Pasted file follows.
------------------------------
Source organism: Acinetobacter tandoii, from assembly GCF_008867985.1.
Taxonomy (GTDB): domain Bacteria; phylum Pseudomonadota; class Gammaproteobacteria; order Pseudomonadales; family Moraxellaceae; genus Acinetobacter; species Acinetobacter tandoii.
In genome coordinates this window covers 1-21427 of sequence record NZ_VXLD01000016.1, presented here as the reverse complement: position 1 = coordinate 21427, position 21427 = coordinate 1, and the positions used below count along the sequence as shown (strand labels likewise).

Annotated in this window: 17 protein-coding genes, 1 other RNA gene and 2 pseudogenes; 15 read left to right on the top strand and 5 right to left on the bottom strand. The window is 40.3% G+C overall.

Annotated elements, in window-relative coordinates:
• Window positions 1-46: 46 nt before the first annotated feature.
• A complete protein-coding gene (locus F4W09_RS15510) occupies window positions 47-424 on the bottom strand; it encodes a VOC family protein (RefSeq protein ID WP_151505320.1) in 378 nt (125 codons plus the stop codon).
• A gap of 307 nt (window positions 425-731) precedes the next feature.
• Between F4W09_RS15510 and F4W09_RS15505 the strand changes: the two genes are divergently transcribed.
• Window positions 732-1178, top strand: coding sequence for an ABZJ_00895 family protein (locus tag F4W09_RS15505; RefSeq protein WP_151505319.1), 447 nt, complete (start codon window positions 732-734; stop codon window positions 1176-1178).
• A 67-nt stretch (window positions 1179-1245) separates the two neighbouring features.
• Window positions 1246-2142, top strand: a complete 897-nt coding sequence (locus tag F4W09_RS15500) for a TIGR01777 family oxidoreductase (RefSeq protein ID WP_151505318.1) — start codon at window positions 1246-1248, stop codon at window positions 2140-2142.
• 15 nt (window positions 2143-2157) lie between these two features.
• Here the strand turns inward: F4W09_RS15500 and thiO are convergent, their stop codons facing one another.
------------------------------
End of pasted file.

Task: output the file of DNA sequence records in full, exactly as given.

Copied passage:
Source organism: Acinetobacter tandoii, from assembly GCF_008867985.1.
Taxonomy (GTDB): domain Bacteria; phylum Pseudomonadota; class Gammaproteobacteria; order Pseudomonadales; family Moraxellaceae; genus Acinetobacter; species Acinetobacter tandoii.
In genome coordinates this window covers 1-21427 of sequence record NZ_VXLD01000016.1, presented here as the reverse complement: position 1 = coordinate 21427, position 21427 = coordinate 1, and the positions used below count along the sequence as shown (strand labels likewise).

Annotated in this window: 17 protein-coding genes, 1 other RNA gene and 2 pseudogenes; 15 read left to right on the top strand and 5 right to left on the bottom strand. The window is 40.3% G+C overall.

Annotated elements, in window-relative coordinates:
• Window positions 1-46: 46 nt before the first annotated feature.
• A complete protein-coding gene (locus F4W09_RS15510) occupies window positions 47-424 on the bottom strand; it encodes a VOC family protein (RefSeq protein ID WP_151505320.1) in 378 nt (125 codons plus the stop codon).
• A gap of 307 nt (window positions 425-731) precedes the next feature.
• Between F4W09_RS15510 and F4W09_RS15505 the strand changes: the two genes are divergently transcribed.
• Window positions 732-1178, top strand: coding sequence for an ABZJ_00895 family protein (locus tag F4W09_RS15505; RefSeq protein WP_151505319.1), 447 nt, complete (start codon window positions 732-734; stop codon window positions 1176-1178).
• A 67-nt stretch (window positions 1179-1245) separates the two neighbouring features.
• Window positions 1246-2142, top strand: a complete 897-nt coding sequence (locus tag F4W09_RS15500) for a TIGR01777 family oxidoreductase (RefSeq protein ID WP_151505318.1) — start codon at window positions 1246-1248, stop codon at window positions 2140-2142.
• 15 nt (window positions 2143-2157) lie between these two features.
• Here the strand turns inward: F4W09_RS15500 and thiO are convergent, their stop codons facing one another.